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got, replied, He cannot take more Pleasure in Spending, than I did in Getting it. These Men could see the Faults of each other, but not their own those , they flung into the Bag behind; Non videmus id mantica quod in tergo eft. I may be perkäps censured for my free Opinions, by those carping Momus's, whom Authors worship as the Indians do the Devil, for Fear. They will endeavour to give my. Reputation as many Wounds as the Man in the Almanack; i but I value it noty, and perhaps like Flies, they 'may buz fo often about the Candle, till they burn their Wings. They must pardon me, if I venture to gite them this Advice, not to rail at what they cannot understand; it does but discover that felf-tormenting Passion of Envy, than which the greatest Tyrant never invented a more cruel Torment. Invidia Siculi non inuenere Tyranni

Tormentum majus Juven.

I must be so bold, to tell my Criticks and Witlings, that they are no more Judges of this, than a Man that is born Blind can have any true Idea of Colours. I have always observed that your empty Veffels found loudest, I value their Lalhes as little, as the Sea did when Xerxes whip'd it. The utmost favour a Man can expect from them is, that which Polyphemus promised Ulyffes, that he would Devour him the Laft: They think to subdue a Writer, as Cafar did his Enemy, with a Veni, vidi, oici

. fefs, I value the Opinion of the Judicious Few, %, a Ds, or a W

but for the reft to give my Judgment at once, I think the long Dispute among the Philofophers

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zbout a Vacuuin, may be determind in the Affirmative, that it is to be found in a Critick's Head. They are at belt but the Drones of the Learned Worla, who devour the Honey, and will not work themselves; and a Writer need no more regard them than the Moon does the Barking 1 of a little senllels Cur, For, in spight of their terrible Roaring, you may with half an Eye discover the 4s under the Lyon's Skin.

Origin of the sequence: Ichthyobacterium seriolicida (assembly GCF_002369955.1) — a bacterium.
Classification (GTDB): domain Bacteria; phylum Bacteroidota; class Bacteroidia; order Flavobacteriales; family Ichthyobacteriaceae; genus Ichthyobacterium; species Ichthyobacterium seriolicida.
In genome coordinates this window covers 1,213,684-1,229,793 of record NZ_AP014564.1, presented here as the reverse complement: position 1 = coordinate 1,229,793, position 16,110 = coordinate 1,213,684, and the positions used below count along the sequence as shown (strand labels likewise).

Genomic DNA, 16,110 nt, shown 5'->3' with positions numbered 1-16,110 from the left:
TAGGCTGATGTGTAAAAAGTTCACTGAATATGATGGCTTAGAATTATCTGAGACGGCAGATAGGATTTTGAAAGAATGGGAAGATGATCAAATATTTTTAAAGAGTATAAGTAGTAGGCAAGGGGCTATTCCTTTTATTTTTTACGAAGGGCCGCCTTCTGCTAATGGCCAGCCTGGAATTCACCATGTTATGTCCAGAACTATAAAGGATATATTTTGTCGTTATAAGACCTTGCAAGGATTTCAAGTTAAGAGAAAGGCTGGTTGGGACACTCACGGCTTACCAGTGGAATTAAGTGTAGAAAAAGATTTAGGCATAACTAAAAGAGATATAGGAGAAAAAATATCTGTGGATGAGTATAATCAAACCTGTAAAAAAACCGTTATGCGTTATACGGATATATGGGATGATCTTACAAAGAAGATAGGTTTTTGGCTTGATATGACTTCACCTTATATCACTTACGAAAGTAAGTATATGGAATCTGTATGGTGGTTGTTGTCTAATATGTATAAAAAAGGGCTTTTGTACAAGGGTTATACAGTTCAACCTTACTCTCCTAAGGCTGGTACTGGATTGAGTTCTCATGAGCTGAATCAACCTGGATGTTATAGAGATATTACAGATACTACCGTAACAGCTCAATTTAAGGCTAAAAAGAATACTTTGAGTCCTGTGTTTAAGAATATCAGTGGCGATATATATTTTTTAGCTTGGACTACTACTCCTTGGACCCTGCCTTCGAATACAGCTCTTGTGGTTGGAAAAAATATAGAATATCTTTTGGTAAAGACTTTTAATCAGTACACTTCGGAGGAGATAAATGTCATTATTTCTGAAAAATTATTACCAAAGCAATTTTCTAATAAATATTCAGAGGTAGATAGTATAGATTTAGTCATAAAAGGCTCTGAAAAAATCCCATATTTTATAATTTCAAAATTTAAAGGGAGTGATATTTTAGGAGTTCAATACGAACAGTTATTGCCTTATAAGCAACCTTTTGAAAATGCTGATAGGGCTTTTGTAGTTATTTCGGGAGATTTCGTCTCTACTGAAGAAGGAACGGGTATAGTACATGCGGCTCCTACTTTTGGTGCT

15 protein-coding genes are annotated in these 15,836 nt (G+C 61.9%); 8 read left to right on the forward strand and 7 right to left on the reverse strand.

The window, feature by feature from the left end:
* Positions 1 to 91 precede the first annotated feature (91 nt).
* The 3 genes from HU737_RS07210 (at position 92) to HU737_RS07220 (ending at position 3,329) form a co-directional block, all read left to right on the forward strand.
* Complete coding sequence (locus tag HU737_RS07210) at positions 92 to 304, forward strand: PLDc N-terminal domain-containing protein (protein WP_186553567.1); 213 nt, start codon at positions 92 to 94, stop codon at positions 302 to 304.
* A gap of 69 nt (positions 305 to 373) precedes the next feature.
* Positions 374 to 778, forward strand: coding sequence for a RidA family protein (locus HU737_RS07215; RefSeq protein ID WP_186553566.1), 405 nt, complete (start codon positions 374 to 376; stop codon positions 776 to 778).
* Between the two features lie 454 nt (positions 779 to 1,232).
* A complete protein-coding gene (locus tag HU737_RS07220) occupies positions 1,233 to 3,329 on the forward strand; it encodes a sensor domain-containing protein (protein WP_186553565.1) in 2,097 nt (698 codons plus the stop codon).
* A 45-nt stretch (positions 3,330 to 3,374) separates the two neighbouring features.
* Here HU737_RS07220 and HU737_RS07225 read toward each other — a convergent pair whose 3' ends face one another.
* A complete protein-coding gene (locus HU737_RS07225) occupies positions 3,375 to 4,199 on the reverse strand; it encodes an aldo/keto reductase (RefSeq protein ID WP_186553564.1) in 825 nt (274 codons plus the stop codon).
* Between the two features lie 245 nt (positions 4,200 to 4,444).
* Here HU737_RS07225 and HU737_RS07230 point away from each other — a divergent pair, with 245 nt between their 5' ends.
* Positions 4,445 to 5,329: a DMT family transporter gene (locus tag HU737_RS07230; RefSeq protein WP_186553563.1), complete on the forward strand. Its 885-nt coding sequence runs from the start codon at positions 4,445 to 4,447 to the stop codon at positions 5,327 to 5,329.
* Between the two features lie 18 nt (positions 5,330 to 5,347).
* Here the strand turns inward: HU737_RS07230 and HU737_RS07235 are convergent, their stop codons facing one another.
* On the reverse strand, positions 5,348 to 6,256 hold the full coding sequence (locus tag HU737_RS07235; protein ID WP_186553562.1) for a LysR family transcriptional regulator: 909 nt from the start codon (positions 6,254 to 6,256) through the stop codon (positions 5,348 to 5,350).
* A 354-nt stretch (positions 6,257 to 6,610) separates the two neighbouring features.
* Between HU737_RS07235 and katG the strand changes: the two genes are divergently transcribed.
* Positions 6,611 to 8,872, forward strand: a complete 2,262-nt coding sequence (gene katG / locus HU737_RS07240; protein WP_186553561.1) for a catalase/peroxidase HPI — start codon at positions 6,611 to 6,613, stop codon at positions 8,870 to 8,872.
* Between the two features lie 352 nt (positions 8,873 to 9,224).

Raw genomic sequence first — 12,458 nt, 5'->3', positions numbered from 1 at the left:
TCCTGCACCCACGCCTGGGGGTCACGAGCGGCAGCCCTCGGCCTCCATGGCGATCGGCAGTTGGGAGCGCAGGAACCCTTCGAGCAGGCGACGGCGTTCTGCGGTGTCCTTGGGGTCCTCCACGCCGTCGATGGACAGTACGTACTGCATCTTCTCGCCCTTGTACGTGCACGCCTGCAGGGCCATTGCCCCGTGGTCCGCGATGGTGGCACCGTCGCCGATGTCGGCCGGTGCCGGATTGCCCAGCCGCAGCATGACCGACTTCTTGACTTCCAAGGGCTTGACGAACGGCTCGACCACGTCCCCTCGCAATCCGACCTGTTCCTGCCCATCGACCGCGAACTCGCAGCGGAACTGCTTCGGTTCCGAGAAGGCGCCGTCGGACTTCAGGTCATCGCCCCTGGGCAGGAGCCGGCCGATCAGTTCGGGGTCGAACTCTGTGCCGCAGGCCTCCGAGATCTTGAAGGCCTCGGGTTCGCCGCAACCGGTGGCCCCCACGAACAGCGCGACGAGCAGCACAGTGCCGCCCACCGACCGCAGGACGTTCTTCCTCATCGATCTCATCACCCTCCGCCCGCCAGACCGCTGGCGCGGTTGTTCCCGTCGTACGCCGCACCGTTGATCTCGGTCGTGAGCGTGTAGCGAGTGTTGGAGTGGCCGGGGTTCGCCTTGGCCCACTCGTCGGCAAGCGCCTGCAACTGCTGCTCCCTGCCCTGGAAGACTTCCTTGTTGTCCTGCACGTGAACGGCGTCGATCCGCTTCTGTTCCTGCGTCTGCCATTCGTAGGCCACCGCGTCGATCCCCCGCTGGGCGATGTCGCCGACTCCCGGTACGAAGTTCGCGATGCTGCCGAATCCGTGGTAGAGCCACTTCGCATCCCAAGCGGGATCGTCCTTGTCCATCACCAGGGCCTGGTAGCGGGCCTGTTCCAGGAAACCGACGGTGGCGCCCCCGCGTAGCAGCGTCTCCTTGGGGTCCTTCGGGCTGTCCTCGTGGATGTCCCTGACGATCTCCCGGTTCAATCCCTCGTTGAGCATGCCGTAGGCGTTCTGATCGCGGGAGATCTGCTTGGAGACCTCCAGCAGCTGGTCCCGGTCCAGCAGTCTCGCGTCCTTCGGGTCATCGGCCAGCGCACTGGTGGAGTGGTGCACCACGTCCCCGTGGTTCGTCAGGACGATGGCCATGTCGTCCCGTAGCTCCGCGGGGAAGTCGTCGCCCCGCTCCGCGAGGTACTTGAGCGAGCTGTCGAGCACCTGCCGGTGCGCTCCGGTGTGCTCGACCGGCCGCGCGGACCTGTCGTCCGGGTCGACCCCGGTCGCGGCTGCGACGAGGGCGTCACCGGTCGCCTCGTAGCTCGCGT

Burto retarn to our Discourse, Demofbenes being alk'd what was the First part of an Orator, replied, A&tion, what was the Second, Aation, what was the Third, 18tions and fo on ed infistitute. This may be true in Oratory, but Contemple. tion in other Things exceeds action. And there fore a Wise Man is never lefs alone than when he is alone :

Nunqnam nimis polus, quam 'tum fatws. AND Artbimédes, the famous Mathematician, was lo intent upon his Problems, that he flever minded the soldier who came to kill him. Therefore not to dettact from the juft Praire which belongs to Orators, they ought to consider that Nature, which gave us two Eyes to See, and two Ears to Hear, has given us Blat ope Tongue to Speak, wherein however some da so abound, that the Virtuoli, who have been fa? long in search for the Perpetual Motions may infallibly, find it there.

SOME Men admire Re-publicks, because Orato ors flourish there most, and are the great Ene; mies of Tyranny ; But my Opinion is, that One Tyrant is better than a Hundreds Belidesis these Oratørs enflame the People, whose Anger is realy but a fhort fit of Madness.